As parts of California are being consumed by what has become the state’s worst wildfire season, Washington state lawmakers and private and public stakeholders are looking at how to prevent wildfires from replicating that same devastation here.
A Nov. 14 Senate committee work session outlined the state Department of Natural Resources (DNR) plans for the upcoming biennium, as well as long-term collaborative efforts with other state agencies and private groups to enhance forest health restoration by increasing the use of prescribed burning. Among the changes planned are updates to DNR’s smoke management plan, possible clarifications to state laws on smoke and increasing the number of trained personnel capable of conducting the burns.
Reducing wildfire severity has become a major concern for private and public stakeholders following the 2014 season that ranked as the worst for wildfires in state history. The following year had the most acreage burned than any year prior. Since 2009, DNR alone has spent $726 million on fire suppression.
Responsible for much of the wildfire severity are the more than two million acres of forestland requiring restoration work due to disease, tree-killing bugs or over-density. Last year, Commissioner of Public Lands Hilary Franz released a 20-year forest health plan that called for more prescribed burning. During this year’s session, state lawmakers approved two bills calling on DNR to prioritize the most at-risk forestland for treatment and to treat one million acres by 2033.
One of the many effective ways to improve public forestlands, which often abut private forestland owners, is through greater use of prescribed burning. Washington Prescribed Fire Council Coordinator Kara Karboski told the Senate Agriculture, Water, Natural Resources & Parks Committee that “the same way rainforests need rain, we have forest in Eastern Washington and grassland that need fire.”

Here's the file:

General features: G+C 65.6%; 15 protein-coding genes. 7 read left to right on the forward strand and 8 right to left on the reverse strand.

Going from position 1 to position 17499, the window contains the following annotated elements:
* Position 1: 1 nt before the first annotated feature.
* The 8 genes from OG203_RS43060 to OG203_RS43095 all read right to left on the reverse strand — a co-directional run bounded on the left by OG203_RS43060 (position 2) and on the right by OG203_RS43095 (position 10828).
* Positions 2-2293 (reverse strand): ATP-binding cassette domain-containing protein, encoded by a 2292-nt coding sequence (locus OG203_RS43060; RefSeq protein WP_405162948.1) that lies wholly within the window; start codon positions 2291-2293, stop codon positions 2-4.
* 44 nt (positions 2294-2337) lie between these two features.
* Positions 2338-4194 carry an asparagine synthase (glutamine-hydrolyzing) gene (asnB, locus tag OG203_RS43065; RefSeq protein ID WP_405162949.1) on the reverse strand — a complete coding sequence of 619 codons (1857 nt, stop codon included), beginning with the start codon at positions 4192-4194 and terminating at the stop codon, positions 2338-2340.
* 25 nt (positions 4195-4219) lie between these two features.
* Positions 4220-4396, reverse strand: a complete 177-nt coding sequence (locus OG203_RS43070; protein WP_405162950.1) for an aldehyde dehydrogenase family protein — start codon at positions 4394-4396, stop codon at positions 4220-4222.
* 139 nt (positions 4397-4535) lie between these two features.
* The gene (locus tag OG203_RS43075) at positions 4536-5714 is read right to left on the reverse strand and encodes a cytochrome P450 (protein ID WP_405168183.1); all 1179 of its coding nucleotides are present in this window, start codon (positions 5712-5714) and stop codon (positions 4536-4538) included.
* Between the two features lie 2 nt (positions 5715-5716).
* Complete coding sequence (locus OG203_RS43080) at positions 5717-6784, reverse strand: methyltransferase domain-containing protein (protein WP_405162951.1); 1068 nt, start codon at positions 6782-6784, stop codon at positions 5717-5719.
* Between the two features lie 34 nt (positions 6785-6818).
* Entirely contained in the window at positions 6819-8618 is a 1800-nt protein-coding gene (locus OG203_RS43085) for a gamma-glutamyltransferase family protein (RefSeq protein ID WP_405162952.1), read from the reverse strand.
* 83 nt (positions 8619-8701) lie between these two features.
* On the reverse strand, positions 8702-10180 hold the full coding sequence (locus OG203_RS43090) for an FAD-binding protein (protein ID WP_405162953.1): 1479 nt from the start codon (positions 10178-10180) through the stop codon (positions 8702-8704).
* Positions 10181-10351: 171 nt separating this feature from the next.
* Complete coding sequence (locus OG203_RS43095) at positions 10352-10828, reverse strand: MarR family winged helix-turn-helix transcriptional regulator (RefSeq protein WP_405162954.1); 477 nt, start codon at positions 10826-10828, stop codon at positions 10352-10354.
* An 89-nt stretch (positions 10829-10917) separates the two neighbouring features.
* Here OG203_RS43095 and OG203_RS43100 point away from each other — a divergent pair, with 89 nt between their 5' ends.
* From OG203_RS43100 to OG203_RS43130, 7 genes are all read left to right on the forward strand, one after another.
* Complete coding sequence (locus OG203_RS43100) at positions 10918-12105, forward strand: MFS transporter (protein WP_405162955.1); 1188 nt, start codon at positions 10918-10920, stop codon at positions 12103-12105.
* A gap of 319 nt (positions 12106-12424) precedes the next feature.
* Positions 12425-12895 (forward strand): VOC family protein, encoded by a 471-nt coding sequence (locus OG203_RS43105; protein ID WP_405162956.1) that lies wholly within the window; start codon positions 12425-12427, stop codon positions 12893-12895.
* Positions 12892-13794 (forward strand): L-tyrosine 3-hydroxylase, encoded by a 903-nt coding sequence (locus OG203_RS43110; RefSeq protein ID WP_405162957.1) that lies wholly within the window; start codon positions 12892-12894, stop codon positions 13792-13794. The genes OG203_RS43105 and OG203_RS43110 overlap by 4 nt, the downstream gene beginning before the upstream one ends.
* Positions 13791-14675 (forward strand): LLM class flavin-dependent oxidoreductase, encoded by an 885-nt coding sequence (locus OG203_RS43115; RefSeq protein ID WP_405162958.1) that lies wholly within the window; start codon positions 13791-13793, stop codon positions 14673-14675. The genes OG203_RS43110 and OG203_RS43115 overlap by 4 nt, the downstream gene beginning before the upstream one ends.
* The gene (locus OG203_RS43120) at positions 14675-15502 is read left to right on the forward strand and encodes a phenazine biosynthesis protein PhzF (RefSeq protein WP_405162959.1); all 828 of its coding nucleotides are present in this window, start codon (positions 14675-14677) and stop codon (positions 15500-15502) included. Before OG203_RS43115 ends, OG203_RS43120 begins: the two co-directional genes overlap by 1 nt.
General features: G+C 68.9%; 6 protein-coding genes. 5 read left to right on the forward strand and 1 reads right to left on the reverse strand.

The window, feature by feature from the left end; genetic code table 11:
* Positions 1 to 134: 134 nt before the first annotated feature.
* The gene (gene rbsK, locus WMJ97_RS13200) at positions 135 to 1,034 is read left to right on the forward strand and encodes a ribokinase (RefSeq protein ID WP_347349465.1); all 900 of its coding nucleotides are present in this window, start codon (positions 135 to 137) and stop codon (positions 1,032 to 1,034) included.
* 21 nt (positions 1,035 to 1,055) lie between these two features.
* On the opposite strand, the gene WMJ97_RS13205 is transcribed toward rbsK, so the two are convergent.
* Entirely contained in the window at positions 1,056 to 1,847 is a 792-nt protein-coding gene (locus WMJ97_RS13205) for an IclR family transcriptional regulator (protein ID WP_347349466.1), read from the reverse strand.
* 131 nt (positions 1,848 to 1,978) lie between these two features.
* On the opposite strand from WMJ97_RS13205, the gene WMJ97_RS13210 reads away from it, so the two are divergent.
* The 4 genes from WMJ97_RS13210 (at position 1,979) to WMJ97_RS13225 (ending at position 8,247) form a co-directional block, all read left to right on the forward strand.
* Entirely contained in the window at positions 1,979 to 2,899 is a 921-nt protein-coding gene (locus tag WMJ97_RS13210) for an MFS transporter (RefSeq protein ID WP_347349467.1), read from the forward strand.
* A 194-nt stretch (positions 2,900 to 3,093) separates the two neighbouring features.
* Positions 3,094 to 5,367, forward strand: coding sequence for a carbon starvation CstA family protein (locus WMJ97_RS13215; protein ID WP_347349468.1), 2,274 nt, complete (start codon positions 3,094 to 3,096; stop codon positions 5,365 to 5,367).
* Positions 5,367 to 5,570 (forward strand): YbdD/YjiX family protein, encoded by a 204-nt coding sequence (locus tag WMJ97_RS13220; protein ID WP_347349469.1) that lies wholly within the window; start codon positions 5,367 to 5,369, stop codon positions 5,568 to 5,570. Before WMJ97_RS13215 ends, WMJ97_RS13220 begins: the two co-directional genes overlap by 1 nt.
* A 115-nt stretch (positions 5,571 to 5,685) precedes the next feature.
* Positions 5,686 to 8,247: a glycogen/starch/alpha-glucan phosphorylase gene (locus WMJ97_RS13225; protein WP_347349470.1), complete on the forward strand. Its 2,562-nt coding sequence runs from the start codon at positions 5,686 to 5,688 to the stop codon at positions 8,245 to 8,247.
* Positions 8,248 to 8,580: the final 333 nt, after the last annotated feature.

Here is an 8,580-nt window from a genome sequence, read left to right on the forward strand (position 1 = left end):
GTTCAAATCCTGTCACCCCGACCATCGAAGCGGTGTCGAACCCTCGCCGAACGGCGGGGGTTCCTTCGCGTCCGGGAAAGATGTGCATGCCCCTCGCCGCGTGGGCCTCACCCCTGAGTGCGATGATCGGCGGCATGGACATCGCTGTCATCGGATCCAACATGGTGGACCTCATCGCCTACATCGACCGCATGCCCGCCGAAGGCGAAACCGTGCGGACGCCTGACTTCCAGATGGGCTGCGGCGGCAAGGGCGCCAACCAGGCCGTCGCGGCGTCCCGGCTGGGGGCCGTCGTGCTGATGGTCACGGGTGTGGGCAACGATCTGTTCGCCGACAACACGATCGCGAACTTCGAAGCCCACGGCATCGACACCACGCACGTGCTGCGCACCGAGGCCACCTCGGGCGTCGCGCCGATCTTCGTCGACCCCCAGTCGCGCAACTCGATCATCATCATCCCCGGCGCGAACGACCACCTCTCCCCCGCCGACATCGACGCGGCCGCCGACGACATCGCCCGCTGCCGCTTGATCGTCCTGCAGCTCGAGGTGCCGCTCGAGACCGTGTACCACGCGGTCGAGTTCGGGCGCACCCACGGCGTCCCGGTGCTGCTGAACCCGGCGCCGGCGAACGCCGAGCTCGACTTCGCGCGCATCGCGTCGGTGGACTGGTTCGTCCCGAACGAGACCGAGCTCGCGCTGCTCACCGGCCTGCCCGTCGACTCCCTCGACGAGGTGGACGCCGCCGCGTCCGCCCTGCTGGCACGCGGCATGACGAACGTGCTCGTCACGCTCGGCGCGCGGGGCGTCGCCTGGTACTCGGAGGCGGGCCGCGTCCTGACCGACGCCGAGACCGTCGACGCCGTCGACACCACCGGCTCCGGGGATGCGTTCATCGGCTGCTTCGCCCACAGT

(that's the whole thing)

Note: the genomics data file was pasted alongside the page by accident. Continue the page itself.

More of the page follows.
However, experts have previously testified that current policies and the lack of “social license” due to public perception often make that difficult.
DNR’s recent $55 million funding request for the 2019-21 capital budget includes $17 million to treat 33,000 acres. At the same time, the agency wants to remove barriers to further use of prescribed burning and plans to add a manager to head up its prescribed burn program built out from a 2016 pilot project funded by the legislature.
George Geissler is the Washington state forester and DNR’s deputy supervisor for wildland and forest health. At the Nov. 14, he told panel members that “a forest or any landscape that is healthy is very resilient to disease and insects. That use of fire not only helps reduce competition, but it also has the opportunity to reduce latter fuels for fire. The use of prescribed fire along with other types of tools that are out there…all of this is done with the idea of reducing the losses from catastrophic fire.”
Although the state Department of Ecology manages air quality control under the Clean Air Act, and local air quality boards can impose burn bans, prescribed burn projects fall under DNR’s purview under its smoke management plan. Impending changes to that plan for the first time since 1998 include targeting low-risk areas where burns will be more easily controlled and streamlining the permit process. That work is expected to take two years before completion.